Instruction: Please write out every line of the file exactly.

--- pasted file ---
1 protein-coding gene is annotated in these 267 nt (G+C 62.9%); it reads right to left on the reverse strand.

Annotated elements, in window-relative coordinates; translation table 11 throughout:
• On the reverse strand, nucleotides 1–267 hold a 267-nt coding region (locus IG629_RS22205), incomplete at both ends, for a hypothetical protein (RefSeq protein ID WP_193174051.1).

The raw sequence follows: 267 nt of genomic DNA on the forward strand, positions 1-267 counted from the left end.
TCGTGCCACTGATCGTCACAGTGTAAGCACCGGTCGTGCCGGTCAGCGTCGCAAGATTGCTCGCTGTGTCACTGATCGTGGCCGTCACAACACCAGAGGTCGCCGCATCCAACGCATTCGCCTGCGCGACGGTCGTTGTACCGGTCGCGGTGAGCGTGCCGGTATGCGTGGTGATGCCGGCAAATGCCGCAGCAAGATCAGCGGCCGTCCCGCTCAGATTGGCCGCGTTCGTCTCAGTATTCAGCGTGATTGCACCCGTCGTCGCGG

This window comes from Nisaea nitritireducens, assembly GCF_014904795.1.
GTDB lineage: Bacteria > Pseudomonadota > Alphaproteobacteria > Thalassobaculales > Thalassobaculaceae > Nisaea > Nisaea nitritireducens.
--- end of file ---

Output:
1 protein-coding gene is annotated in these 267 nt (G+C 62.9%); it reads right to left on the reverse strand.

Annotated elements, in window-relative coordinates; translation table 11 throughout:
• On the reverse strand, nucleotides 1–267 hold a 267-nt coding region (locus IG629_RS22205), incomplete at both ends, for a hypothetical protein (RefSeq protein ID WP_193174051.1).

The raw sequence follows: 267 nt of genomic DNA on the forward strand, positions 1-267 counted from the left end.
TCGTGCCACTGATCGTCACAGTGTAAGCACCGGTCGTGCCGGTCAGCGTCGCAAGATTGCTCGCTGTGTCACTGATCGTGGCCGTCACAACACCAGAGGTCGCCGCATCCAACGCATTCGCCTGCGCGACGGTCGTTGTACCGGTCGCGGTGAGCGTGCCGGTATGCGTGGTGATGCCGGCAAATGCCGCAGCAAGATCAGCGGCCGTCCCGCTCAGATTGGCCGCGTTCGTCTCAGTATTCAGCGTGATTGCACCCGTCGTCGCGG

This window comes from Nisaea nitritireducens, assembly GCF_014904795.1.
GTDB lineage: Bacteria > Pseudomonadota > Alphaproteobacteria > Thalassobaculales > Thalassobaculaceae > Nisaea > Nisaea nitritireducens.